Meet Sarah, a learning & development professional working for a major global bank. She has experienced, first-hand, the changes that have impacted the financial industry in the last 10 years. She feels overwhelmed when she thinks about the radical transformation the marketplace has recently experienced. Regulations, new nontraditional entrants to the market, and digital transformation are impacting the business in different ways, forcing the bank to adapt and streamline organizational structures.
Sarah realizes these changes have created new rules not only for the business, but also for her as an L&D professional. The new business strategy put in place by the leadership team requires a new set of leadership skills and a different culture in the organization.
A Need for Alignment
Sarah understands that she needs to rethink her approach to training. Leadership is no longer just for individual leaders at the top; therefore, training cannot continue to focus solely on them. There is a need for broader and quicker organizational alignment, and she knows that traditional leadership development fails to support this kind of agile workplace.
But how to change the old paradigms? How to get buy-in for the scope of transformation that is required? How does she find ways to cascade leadership throughout the organization? How does she ensure organizational alignment around key leadership messages without tripling the L&D budget?
Can you empathize with Sarah’s reality? If you are like the clients we interact with regularly, then the answer is probably yes. In today’s business environment, every employee needs to execute the strategy, placing a priority on scaling leadership development. Such scaling is not a program, but rather a sweeping initiative that requires a whole-systems view. It requires a significant commitment across the organization. Here are 3 steps to help you succeed:
1. Start with Strategy
Organizations start with the business strategy and then identify the related strategic drivers (choices about how to be positioned to take advantage of strengths). From there, focus is put on leadership implications of the strategy. If your strategy involves geographic expansion, your leaders would need to have learning agility, resilience, and the ability to lead dispersed and virtual teams.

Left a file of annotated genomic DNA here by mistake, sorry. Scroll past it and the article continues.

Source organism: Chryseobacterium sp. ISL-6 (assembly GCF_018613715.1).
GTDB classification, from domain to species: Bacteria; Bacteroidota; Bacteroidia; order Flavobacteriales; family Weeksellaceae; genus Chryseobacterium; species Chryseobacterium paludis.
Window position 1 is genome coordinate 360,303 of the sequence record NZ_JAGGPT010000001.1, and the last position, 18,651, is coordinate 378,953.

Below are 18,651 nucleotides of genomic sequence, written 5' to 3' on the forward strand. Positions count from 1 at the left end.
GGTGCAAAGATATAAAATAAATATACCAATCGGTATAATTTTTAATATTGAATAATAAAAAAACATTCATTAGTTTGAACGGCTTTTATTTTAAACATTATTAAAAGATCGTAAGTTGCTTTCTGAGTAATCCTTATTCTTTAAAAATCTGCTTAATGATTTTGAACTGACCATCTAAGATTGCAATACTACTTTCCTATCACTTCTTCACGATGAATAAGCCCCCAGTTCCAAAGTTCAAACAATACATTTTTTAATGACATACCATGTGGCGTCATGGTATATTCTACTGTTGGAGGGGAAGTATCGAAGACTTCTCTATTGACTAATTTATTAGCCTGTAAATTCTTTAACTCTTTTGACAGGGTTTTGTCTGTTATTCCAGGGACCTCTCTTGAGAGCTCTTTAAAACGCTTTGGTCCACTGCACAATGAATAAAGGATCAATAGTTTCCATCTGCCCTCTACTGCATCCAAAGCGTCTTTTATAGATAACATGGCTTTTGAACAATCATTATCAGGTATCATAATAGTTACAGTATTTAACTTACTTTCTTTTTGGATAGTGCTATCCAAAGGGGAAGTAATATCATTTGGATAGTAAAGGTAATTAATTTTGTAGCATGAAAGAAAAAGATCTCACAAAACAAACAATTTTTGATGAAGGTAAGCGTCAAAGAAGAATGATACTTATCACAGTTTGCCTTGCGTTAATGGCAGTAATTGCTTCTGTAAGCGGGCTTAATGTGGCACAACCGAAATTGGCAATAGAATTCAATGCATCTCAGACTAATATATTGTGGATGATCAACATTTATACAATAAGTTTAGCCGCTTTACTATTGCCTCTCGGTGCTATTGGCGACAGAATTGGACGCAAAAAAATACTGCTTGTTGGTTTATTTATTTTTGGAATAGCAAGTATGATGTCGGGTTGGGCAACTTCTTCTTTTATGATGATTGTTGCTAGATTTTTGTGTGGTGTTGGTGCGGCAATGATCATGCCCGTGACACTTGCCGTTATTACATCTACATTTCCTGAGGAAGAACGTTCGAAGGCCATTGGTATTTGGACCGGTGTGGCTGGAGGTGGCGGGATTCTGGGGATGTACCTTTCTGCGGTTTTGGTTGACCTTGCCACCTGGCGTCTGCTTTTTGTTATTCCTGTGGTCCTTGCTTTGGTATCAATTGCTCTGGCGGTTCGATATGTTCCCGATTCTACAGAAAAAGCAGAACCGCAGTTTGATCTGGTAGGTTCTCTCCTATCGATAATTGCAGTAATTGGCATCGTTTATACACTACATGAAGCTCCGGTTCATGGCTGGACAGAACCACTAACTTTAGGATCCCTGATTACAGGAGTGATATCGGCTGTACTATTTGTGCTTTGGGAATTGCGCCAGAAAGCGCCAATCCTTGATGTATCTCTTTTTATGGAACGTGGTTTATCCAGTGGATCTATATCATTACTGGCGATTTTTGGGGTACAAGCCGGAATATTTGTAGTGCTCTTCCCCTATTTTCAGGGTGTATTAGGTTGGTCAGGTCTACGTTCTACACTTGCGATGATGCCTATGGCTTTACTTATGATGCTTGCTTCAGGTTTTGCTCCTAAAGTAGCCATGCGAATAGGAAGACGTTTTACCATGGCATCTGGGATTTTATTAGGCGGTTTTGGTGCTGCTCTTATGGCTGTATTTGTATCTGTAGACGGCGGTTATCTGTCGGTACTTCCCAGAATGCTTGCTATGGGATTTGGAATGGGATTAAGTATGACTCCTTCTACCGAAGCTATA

Too often, leadership development scaling initiatives are rolled out without aligning with the business strategy. Avoid this mistake. As you think about scaling leadership development, ask what business opportunities and challenges demand a leadership solution.
2. Create the Processes to Support Scaling
Once the strategy is in place, focus on a learning architecture that will better support scaling. It’s important to have clarity about the varying needs and investment that will be required at different levels. The good news is that today, there are many different forms of content available for organizational learning: licensed leadership content and materials from industry experts, outsourced delivery, books, and digital content. The bad news is that it usually isn’t well organized, aligned, and packaged. Consider the following:
- Balance between centralized versus regional training.
- Satisfy the individual leader and create collective alignment.
- Leverage traditional and modern methodologies.
- Provide fast, bite-size solutions while allowing sufficient time to slow down and reflect.
It’s vital to create a common leadership language around the critical skills for success linked to your strategy, regardless of the delivery model. Anchor the initiative in agreed-upon learning objectives at every level.
3. Drive Scaling through Internal Talent
Consider mixing outsourcing with insourcing. Seek the support of an external partner to get you started, and then engage your internal team. Leverage your partner for certain groups (such as senior executives where deeper, more complex development is required), and then use your internal resources to scale down the development.
For one of our clients, we started working with the organization at the top. We created customized learning journeys for the senior team and then designed specific solutions for the levels below, emphasizing critical leadership skills for the rest of the organization. We then trained the internal facilitators in the organization, and they led the training internally, disseminating key leadership skills at their pace, in their place, led by a familiar face.
Identify your internal facilitation talent outside of your regular internal trainers in HR. Also, think about involving business leaders who can cascade down the key leadership messages to their teams. This helps organizations to scale while offering invaluable insights for team members.